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District of Columbia Metropolitan Police Department v. District of Columbia Public Employee Relations Board

Court of Appeals of Columbia District

August 4, 2016

DISTRICT OF COLUMBIA METROPOLITAN POLICE DEPARTMENT, Appellant,
v.
DISTRICT OF COLUMBIA PUBLIC EMPLOYEE RELATIONS BOARD, Appellee, and FRATERNAL ORDER OF POLICE METROPOLITAN POLICE DEPARTMENT LABOR COMMITTEE, Intervenor.

          Argued January 15, 2016

         On Appeal from the Superior Court of the District of Columbia Civil Division (CAP-9192-12)(Hon. Judith N. Macaluso, Trial Judge)

          Donna M. Murasky, Senior Assistant Attorney General, with whom Karl A. Racine, Attorney General for the District of Columbia, Todd S. Kim, Solicitor General, and Loren L. AliKhan, Deputy Solicitor General, were on the brief, for appellant.

          Geoffrey H. Simpson, with whom Bruce A. Fredrickson and Cedar P. Carlton were on the brief, for appellee.

          Marc L. Wilhite for intervenor.

          BEFORE: Fisher and Beckwith, Associate Judges; and Steadman, Senior Judge.

         JUDGMENT

         This case came to be heard on the transcript of record and the briefs filed, and was argued by counsel. On consideration whereof, and as set forth in the opinion filed this date, it is now hereby

         ORDERED and ADJUDGED that the order on appeal is affirmed.

          OPINION

          JOHN STEADMAN SENIOR JUDGE.

         The Metropolitan Police Department (MPD) proposed to terminate the employment of an officer because of off-duty misconduct. However, an adverse action panel (AAP), after a hearing, recommended a penalty of only a thirty-day suspension. The issue before us is whether the MPD was nonetheless free to reject that recommendation of the AAP and instead to terminate the officer's employment. The District of Columbia Public Employee Relations Board (PERB) ruled that the MPD could not do so. We conclude that this was a reasonable interpretation of the controlling regulations and therefore affirm the order on appeal.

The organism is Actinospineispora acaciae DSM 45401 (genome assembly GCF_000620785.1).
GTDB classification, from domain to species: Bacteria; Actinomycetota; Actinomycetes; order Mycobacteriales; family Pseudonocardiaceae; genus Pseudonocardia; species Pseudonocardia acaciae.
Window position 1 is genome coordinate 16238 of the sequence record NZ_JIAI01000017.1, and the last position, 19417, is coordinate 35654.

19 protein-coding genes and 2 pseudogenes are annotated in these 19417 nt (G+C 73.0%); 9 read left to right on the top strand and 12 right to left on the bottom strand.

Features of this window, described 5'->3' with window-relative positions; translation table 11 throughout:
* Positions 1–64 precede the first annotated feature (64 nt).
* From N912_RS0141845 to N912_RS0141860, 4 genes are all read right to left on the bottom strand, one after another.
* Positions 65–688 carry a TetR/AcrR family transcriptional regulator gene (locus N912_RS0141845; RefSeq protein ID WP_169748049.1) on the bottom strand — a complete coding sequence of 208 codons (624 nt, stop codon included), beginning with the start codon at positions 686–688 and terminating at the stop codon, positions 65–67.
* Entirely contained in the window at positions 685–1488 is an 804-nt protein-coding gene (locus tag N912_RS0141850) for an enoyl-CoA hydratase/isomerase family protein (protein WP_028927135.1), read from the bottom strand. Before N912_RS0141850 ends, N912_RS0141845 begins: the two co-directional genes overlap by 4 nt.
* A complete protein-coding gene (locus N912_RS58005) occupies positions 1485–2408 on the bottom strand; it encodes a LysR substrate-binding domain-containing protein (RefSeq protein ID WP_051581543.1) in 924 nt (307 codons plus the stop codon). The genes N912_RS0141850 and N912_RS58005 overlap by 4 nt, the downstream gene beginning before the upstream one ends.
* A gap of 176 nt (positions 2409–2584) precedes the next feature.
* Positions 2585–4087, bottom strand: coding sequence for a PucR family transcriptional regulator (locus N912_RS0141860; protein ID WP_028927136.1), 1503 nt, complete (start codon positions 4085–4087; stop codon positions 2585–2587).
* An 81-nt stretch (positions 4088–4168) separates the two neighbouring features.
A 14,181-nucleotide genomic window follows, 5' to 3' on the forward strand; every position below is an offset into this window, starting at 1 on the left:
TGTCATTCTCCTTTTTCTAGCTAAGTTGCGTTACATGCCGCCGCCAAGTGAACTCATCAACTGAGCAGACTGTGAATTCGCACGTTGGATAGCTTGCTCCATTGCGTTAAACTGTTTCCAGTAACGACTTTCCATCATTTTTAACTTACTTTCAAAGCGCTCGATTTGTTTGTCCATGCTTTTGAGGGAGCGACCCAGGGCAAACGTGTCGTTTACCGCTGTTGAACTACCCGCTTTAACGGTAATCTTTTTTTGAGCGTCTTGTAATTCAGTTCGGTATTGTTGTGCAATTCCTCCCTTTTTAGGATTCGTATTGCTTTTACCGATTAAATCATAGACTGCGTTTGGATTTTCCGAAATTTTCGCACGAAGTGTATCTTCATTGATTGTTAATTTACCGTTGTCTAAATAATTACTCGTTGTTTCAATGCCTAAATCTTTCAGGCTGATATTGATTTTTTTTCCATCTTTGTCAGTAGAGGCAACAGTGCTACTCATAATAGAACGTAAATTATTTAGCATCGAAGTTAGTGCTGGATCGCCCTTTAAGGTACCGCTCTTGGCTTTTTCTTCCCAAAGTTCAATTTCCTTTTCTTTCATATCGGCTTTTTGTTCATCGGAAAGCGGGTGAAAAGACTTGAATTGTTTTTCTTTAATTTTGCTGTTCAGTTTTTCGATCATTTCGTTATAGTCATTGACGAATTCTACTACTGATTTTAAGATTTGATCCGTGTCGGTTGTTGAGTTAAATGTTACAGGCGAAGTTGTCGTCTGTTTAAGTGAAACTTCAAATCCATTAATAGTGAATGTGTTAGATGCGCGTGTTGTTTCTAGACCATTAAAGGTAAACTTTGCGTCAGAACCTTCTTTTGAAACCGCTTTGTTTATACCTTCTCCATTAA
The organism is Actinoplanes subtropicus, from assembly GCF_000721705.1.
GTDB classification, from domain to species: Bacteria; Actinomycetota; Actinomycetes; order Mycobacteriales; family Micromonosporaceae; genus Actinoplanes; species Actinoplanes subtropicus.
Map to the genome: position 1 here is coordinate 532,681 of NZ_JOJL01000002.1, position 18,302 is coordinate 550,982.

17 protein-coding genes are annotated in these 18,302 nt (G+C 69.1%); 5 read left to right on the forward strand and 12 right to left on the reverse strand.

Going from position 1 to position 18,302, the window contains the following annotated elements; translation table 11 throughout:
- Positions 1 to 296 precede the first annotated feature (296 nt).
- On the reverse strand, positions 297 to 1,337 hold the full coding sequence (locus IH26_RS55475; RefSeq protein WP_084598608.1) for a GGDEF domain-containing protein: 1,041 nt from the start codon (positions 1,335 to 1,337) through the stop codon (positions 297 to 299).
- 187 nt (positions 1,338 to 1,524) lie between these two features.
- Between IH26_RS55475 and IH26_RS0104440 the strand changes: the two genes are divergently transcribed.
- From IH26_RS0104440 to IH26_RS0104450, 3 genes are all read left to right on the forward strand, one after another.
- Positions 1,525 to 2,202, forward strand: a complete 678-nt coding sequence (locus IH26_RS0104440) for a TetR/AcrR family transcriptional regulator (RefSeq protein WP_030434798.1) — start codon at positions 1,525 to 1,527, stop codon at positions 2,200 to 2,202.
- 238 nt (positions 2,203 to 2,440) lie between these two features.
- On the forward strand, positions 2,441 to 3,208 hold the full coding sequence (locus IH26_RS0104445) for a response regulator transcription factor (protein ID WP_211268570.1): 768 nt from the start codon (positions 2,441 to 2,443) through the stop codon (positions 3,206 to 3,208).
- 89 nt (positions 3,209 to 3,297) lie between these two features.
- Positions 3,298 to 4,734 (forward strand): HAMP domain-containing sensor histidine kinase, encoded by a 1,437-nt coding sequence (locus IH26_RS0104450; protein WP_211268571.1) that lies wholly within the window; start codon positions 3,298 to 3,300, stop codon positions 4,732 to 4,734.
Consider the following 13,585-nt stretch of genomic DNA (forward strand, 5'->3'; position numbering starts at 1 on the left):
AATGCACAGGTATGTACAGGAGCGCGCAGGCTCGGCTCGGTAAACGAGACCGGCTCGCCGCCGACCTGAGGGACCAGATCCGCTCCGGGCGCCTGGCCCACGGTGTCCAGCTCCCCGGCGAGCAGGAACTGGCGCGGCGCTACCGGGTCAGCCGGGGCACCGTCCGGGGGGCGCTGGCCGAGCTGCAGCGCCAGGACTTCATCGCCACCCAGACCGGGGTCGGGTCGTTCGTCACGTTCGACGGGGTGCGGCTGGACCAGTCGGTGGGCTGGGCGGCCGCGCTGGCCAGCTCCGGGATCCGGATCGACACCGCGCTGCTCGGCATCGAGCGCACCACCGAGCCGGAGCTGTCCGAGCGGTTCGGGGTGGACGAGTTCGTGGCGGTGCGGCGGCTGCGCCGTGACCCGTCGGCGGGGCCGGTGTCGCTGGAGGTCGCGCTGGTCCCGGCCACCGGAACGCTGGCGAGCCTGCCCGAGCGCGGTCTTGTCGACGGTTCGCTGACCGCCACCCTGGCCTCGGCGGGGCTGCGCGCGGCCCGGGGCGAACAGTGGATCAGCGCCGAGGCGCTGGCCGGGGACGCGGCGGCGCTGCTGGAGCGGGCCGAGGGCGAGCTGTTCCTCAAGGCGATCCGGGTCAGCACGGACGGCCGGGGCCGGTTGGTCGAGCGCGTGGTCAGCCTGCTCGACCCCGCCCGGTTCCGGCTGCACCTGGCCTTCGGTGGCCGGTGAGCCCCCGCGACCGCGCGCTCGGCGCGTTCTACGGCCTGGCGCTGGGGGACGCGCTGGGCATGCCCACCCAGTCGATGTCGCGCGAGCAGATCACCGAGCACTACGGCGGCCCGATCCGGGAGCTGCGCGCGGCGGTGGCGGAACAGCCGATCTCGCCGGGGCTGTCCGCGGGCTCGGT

I. Statement of Facts

         MPD Officer Crystal Dunkins was charged in Maryland with several crimes for abusing her two children. She pleaded guilty to one count of confining an unattended child in exchange for a sentence of five years of probation and the state dropping the remaining charges. Reviewing these developments, MPD, through then Assistant Chief of Police Shannon P. Cockett, issued a Notice of Proposed Adverse Action, charging Officer Dunkins with conduct unbecoming an officer and conduct constituting a crime. The proposed penalty was termination.

         Officer Dunkins requested a Departmental Hearing before an AAP. The AAP found her guilty of the MPD charges but recommended a thirty-day suspension as the appropriate penalty instead of termination. Assistant Chief Cockett found AAP's recommendation "inconsistent with the misconduct, " and imposed the original proposed adverse action of termination.

         Officer Dunkins unsuccessfully appealed her termination to the Chief of Police, and then initiated arbitration proceedings, pursuant to a collective bargaining agreement, to review, inter alia, whether "the [Assistant Chief of Police] had the authority to impose the penalty proposed in the Notice rather than the [AAP's] recommendation[.]" The arbitrator ruled that 6-A DCMR § 1001.5, 18 D.C. Reg. 417 (Feb. 7, 1972) (§ 1001.5) was the controlling regulation ...


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